How to Improve Audio on a Computer

by Contributor

Computers produce audio by processing information sent through the computer into a sound card. The sound card interprets the audio information and translates it into signals that are sent out through the speakers. Occasionally, audio quality on a computer can be poor or is just in need of an upgrade. Fixes can come from both hardware and software ends.

Download a new driver for your sound card. Although the driver that comes with the operating system should be the correct one, reformatting or other system tweaks can affect this software. Find your sound card information by clicking "Start>Control Panel." Double-click on the "Sounds" icon, and look in the window for the name of your sound card. Search online for a driver for your specific sound card (see Resources). Download it and install as directed. It will automatically replace your old sound card driver.

Purchase and install a new sound card. A variety of sound cards are available on the market: basic sound cards aimed at consumers and professional-level sound cards aimed at serious gamers or recording engineers. The sound card will fit in an expansion slot in the computer tower. Follow the instructions for fitting it into the slot, screwing in the base and plugging it into the pin connectors. A new sound card will also require a new sound card driver, which comes on a CD with the hardware. Mac computers use sound cards that are integrated with the motherboard, making upgrading difficult. However, purchasing an external, Mac-compatible sound card that connects through USB or Firewire ports will work.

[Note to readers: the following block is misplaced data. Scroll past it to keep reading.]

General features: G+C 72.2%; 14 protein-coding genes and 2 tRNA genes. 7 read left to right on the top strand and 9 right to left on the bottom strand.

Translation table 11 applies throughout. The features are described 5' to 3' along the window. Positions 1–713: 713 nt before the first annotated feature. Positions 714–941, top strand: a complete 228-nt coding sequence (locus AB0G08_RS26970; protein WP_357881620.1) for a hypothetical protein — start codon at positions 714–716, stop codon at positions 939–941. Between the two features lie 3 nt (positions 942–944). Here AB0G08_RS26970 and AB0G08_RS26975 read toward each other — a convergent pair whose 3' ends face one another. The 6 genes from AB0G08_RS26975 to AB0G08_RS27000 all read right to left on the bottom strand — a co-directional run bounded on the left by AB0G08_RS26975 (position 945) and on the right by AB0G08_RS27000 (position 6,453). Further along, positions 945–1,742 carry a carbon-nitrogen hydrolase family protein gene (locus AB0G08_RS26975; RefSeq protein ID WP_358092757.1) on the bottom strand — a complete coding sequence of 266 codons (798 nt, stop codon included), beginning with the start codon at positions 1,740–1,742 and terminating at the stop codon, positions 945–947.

Connect higher-quality speakers to the audio out port. Most modern computers output digital sound and can send audio information to 2.1 (two speakers and a subwoofer) and some can send to 5.1 (five and a subwoofer--the typical surround sound setup) systems. Using higher-quality speakers will result in a crisper, more nuanced sound.

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